Slightly scary, having over 500 people listening, all watching, but really good at the same time - a great opportunity to speak the word of God into their lives. I'll get the sermon text up tomorrow when I have some time.

One final thought. This morning when I was getting dressed, I went for my navy pin-stripe suit. The only shirt to go with it was my light blue shirt. The tie that went with it was a navy tie with lighter blue stripes. Whether subconsciously or what, I ended up virtually dressed in the High School uniform... talk about regressing to school days!

Harvest Time

Swiss Roll
Originally uploaded by Gary McMurray.

On Saturday I was out at Tullylish with mum at the family graves, and noticed the swiss rolls in the next field. Harvest is here, once again God's promise has been kept, that seedtime and harvest will not fail.

This afternoon I'm preaching at the Dromore High School harvest thanksgiving service in the Cathedral, and to be honest, I'm slightly nervous. Ten years on, going back to my old school. Will let you know how it goes...

Saturday, October 20, 2007

New Prayer Letter

Dear friends, 16 October 2007

How quickly time flies! At the start of the holidays, it seemed that the four months would stretch forever, but here I am, sitting at my desk in Dublin again, into the fourth week of term!

The summer was a busy one for me – the Sundays in July and the start of August saw me travelling to various places to preach and take services. I really enjoyed being in Dundonald, Annalong, and the Dromores (both Tyrone and Down!). Then in August, I travelled out to Romania to work with the Smiles Foundation – a challenging and life-changing time. I’ll be sharing more about my time in Romania in Dromore Cathedral on Sunday 4th November.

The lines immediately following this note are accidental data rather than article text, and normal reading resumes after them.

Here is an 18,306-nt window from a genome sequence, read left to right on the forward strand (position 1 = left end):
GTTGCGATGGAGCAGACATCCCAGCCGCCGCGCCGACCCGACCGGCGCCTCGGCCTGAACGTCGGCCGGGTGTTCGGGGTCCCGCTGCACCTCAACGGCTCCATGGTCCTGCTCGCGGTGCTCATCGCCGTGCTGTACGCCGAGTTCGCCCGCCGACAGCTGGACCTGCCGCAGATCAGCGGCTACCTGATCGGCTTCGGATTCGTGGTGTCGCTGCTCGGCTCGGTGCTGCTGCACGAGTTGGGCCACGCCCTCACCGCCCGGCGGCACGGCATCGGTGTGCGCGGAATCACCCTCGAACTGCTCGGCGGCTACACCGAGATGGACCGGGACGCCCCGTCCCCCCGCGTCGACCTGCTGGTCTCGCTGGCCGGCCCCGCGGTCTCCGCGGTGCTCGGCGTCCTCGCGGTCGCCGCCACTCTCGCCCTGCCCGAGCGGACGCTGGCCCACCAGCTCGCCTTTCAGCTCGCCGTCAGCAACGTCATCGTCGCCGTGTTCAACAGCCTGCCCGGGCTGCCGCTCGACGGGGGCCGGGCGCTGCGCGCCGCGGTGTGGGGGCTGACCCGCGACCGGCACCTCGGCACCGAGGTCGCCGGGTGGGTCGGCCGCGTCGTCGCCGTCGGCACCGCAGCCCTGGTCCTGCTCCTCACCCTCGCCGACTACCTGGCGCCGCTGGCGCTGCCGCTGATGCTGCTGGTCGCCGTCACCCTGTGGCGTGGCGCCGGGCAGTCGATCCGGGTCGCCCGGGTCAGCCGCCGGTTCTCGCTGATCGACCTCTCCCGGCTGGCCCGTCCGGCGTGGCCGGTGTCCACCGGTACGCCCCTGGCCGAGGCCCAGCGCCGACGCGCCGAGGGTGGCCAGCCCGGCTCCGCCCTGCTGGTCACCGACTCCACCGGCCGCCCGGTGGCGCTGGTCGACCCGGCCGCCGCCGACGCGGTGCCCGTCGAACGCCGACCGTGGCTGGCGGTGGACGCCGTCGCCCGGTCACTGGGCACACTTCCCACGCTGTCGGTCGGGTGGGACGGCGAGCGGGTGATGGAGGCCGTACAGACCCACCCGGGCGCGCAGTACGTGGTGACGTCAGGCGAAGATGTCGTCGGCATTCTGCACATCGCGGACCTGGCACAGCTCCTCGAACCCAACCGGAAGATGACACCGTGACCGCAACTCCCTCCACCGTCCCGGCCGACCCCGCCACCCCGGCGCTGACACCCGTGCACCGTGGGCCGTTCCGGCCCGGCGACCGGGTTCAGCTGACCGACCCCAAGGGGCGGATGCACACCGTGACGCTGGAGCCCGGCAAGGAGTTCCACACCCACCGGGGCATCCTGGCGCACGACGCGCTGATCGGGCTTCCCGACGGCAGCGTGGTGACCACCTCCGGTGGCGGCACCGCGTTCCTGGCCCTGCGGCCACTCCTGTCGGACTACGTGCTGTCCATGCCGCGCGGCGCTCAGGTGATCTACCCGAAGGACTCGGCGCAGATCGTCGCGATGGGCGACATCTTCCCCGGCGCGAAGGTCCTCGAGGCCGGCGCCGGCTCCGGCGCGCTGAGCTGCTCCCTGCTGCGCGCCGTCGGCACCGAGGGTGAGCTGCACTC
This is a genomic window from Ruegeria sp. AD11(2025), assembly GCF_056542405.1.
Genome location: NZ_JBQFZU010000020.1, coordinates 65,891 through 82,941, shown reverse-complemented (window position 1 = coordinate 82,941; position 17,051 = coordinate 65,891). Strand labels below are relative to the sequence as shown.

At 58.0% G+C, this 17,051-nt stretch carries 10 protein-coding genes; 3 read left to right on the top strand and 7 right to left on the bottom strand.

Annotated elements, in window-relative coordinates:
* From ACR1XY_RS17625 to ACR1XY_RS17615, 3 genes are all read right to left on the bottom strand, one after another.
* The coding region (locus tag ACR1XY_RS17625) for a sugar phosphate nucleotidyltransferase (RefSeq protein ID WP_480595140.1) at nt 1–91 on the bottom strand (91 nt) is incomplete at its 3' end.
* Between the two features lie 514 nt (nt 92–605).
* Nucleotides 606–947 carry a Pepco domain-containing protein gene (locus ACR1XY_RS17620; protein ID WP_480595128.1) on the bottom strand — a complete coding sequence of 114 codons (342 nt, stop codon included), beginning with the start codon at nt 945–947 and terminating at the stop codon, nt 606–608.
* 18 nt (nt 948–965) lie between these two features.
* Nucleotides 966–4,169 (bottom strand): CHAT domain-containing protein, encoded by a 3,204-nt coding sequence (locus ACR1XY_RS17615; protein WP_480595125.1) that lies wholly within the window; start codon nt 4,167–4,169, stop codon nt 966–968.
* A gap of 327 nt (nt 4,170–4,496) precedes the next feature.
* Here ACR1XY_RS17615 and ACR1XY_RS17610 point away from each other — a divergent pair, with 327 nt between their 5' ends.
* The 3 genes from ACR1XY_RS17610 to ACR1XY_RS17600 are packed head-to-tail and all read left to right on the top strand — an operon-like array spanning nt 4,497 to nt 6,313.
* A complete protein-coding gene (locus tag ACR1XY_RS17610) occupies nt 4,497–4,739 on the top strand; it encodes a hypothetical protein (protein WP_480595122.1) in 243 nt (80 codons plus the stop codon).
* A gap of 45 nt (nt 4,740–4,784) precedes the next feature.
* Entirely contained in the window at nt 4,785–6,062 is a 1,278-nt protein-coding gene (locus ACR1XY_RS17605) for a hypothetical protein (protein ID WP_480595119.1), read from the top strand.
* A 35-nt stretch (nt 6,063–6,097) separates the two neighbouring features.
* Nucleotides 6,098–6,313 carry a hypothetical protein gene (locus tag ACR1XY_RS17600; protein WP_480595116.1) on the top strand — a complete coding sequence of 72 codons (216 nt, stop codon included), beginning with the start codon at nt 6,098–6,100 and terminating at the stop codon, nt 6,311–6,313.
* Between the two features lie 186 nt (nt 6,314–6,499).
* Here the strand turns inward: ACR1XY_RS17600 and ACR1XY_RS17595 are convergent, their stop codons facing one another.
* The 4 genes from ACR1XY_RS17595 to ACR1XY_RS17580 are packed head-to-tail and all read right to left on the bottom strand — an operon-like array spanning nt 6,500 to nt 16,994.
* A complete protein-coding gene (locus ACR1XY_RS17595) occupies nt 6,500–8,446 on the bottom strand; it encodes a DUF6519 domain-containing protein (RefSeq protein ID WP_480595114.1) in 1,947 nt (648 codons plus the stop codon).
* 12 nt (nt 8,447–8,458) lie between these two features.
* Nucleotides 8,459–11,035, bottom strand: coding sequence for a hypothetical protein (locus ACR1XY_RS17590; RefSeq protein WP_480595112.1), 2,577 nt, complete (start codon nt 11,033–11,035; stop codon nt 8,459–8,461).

We’re now back into the swing of things in Dublin, but already it seems like we’re counting down the days until we finish – the end is in sight! Particular challenges that lie ahead include the joys of cosmology and ecclesiology, as well as the writing of a 10,000-word dissertation. The main thing on the horizon, though, is the Curacy List.

Come the end of November, the House of Bishops will publish the list of vacancies for Curates, and then the interview and appointment process begins. I’m a bit nervous about the whole process, given that Lynsey has to apply for jobs at roughly the same time – and we would like to be working somewhere near each other! It’s a test of our faith, but we are confident that God knows what He is doing and it will all work out.

This year also contains another parish placement, working on Fridays and Sundays to combine the pastoral and preaching functions. I’ll be working in Drumgath and Drumgooland Parishes (Rathfriland and Ballyward), with David Somerville.

Please pray for the following concerns:

- For the new students in college, and for the returning ones as we settle into college life and build up the life of the community

- For Lynsey and me as we prepare for marriage despite being so far apart – that we will continue to deepen our relationship